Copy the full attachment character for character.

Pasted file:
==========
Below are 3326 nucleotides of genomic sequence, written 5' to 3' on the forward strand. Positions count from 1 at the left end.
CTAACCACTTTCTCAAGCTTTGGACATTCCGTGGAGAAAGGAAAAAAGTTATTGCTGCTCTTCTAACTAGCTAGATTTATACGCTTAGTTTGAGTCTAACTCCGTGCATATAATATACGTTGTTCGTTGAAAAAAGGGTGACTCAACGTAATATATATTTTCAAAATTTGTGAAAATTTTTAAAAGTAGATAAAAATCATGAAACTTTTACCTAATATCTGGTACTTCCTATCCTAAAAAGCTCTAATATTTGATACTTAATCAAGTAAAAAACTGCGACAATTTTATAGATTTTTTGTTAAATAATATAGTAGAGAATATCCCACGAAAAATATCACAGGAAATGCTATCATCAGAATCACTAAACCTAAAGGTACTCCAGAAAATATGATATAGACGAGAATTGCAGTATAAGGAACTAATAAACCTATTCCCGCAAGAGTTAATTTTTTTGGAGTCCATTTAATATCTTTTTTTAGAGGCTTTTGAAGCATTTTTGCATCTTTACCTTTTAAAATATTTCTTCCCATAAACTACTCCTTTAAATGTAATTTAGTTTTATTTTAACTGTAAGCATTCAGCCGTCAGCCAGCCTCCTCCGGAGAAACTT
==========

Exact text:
Below are 3326 nucleotides of genomic sequence, written 5' to 3' on the forward strand. Positions count from 1 at the left end.
CTAACCACTTTCTCAAGCTTTGGACATTCCGTGGAGAAAGGAAAAAAGTTATTGCTGCTCTTCTAACTAGCTAGATTTATACGCTTAGTTTGAGTCTAACTCCGTGCATATAATATACGTTGTTCGTTGAAAAAAGGGTGACTCAACGTAATATATATTTTCAAAATTTGTGAAAATTTTTAAAAGTAGATAAAAATCATGAAACTTTTACCTAATATCTGGTACTTCCTATCCTAAAAAGCTCTAATATTTGATACTTAATCAAGTAAAAAACTGCGACAATTTTATAGATTTTTTGTTAAATAATATAGTAGAGAATATCCCACGAAAAATATCACAGGAAATGCTATCATCAGAATCACTAAACCTAAAGGTACTCCAGAAAATATGATATAGACGAGAATTGCAGTATAAGGAACTAATAAACCTATTCCCGCAAGAGTTAATTTTTTTGGAGTCCATTTAATATCTTTTTTTAGAGGCTTTTGAAGCATTTTTGCATCTTTACCTTTTAAAATATTTCTTCCCATAAACTACTCCTTTAAATGTAATTTAGTTTTATTTTAACTGTAAGCATTCAGCCGTCAGCCAGCCTCCTCCGGAGAAACTT